In recent times, there have been overtures initiated by him through third parties in easing off tensions between the US and Iran, but it is said that each time his efforts have been stalled by the country’s supreme religious leader — Khamenei.

The economic sanctions are indeed hurting Iran and its people. For any significant purchase, it is not unusual to see Iranians closing their trade with a suitcase filled with Iranian riyals that have devalued dramatically in recent times. And more significantly, it draws a section of the Iranians closer to the Khamenei doctrine of rejection of any western overtures.

As one embittered Iranian said: “Iran is having guns pointed at it. Khamenei was perhaps too mild in his reaction. The sanctions that the West keeps imposing coupled with invasion of our airspace by US drones are not signs of peaceful overtures. They are more like acts of war! Iran has been a signatory to the Nuclear Non-Proliferation Treaty and has never been cited in violation of it. Israel refuses to sign the treaty and yet gets away with no sanctions. Where is the justice in all of this?”

Another added: “It is of no use talking to the Americans who, through their illegal sanctions on Iran, have caused much suffering in that country. I suggest that the Americans lift all sanctions and compensate the Iranians financially before any talks can take place.”

For the talks to go forth and produce fruitful results there must be efforts from both parties to bridge the gap. Iranians must not be swayed by religious figures who have assumed custody of the Iranian political arena.

The population of more than 70 million should not be held hostage to the doctrines of clerics attempting to steer the nation away from the 21st century. As a major player in the region, Iran must understand that its security signals the security for the region.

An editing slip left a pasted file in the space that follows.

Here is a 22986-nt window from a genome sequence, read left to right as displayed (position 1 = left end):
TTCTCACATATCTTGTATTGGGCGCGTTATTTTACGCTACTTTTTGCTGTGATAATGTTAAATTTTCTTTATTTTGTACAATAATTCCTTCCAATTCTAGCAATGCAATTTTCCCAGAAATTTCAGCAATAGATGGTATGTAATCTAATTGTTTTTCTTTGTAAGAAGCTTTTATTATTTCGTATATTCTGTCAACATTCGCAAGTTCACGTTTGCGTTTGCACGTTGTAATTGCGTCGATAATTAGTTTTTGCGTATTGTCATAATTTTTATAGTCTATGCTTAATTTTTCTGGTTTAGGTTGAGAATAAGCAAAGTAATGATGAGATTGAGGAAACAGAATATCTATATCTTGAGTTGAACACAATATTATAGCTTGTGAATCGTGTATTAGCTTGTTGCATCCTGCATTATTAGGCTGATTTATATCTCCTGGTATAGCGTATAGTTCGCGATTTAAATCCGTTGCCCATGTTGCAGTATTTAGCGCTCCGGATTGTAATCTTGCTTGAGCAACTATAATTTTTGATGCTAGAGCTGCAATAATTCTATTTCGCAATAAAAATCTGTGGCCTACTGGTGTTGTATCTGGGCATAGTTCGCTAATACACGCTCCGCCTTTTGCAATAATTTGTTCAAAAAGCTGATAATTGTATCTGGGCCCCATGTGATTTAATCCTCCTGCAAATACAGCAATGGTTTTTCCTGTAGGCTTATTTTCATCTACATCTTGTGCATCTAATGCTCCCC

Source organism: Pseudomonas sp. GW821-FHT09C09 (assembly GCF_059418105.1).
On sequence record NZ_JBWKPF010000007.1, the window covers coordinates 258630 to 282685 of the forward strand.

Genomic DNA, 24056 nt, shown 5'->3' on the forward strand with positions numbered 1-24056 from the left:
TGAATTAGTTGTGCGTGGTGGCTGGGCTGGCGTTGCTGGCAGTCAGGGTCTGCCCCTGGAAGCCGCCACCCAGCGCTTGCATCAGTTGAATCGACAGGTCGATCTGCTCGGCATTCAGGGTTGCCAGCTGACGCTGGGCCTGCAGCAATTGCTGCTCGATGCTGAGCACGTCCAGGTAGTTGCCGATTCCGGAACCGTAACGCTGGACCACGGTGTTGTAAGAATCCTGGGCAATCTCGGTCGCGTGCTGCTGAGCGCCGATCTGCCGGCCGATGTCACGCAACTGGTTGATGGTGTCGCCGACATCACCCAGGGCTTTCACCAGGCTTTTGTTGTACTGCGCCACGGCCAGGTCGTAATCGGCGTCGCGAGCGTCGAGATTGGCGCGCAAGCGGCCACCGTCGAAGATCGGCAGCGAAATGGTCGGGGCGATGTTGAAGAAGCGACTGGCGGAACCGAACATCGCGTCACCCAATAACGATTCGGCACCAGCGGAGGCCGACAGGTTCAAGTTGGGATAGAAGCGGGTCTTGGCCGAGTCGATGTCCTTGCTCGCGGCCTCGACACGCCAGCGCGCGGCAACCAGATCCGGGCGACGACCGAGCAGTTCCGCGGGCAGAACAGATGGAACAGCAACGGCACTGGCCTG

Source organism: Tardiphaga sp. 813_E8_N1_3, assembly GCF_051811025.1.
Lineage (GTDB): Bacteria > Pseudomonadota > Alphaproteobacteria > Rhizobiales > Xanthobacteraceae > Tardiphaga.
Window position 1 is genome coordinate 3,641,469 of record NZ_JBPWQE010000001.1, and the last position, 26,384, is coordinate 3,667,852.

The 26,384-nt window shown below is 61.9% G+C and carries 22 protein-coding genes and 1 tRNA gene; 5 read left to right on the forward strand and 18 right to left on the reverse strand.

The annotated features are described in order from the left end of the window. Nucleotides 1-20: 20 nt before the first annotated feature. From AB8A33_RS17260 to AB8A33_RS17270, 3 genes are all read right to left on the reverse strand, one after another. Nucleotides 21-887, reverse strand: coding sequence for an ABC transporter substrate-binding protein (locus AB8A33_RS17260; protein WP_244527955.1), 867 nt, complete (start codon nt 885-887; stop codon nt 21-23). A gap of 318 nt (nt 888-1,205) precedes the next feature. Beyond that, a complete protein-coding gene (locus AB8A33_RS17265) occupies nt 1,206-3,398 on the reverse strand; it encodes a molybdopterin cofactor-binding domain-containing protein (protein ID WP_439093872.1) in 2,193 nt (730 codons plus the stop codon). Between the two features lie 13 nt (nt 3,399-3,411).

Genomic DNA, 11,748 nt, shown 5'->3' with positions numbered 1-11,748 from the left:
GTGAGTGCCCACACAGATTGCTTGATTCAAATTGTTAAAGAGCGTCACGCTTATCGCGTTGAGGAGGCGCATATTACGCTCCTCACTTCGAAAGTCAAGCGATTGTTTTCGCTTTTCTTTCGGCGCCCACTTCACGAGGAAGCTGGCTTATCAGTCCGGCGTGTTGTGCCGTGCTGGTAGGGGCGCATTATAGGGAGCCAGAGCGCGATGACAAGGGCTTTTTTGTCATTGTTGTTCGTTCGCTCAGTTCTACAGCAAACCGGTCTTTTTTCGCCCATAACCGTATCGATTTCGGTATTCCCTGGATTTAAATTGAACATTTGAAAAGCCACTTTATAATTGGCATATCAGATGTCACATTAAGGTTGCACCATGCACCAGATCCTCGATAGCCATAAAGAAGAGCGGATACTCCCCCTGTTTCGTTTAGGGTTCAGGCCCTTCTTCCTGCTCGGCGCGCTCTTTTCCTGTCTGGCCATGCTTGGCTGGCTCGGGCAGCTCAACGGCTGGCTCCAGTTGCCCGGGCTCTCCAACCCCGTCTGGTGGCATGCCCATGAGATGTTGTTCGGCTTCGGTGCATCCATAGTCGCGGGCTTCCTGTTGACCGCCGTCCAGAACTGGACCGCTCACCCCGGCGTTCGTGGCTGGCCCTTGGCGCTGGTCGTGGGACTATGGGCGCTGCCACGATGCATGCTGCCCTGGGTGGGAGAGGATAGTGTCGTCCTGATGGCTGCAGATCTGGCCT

The West, on the other hand, could serve the cause of peace better by re-examining the policy and effects of its sanctions. Their offer for talks must be genuine and credible. They will not win many friends from within Iran if people go cold and hungry and have nothing more to lose. All means must be exhausted to bring about a peaceful resolution.

Tariq A. Al Maeena is a Saudi socio-political commentator. He lives in Jeddah, Saudi Arabia. You can follow him on Twitter at www.twitter.com/@talmaeena

Comments (1)

  1. Added 14:53 February 10, 2013

    Imagine if someone held a gun to your head, and said: "NOW, let's negotiate." What kind of message does that send and realistically, what kind of response to that threat can be expected? Really, people. That's not diplomacy. Not that I blame President Obama or VP Biden, as this has been a feature in U.S. foreign policy for a few decades now. I must say, it hasn't worked very well, for any country, including the U.S. There must be a better way. If there isn't, we are in a lot of trouble as a species. Best regards, JBS

    John Brian Shannon, Vancouver, Canada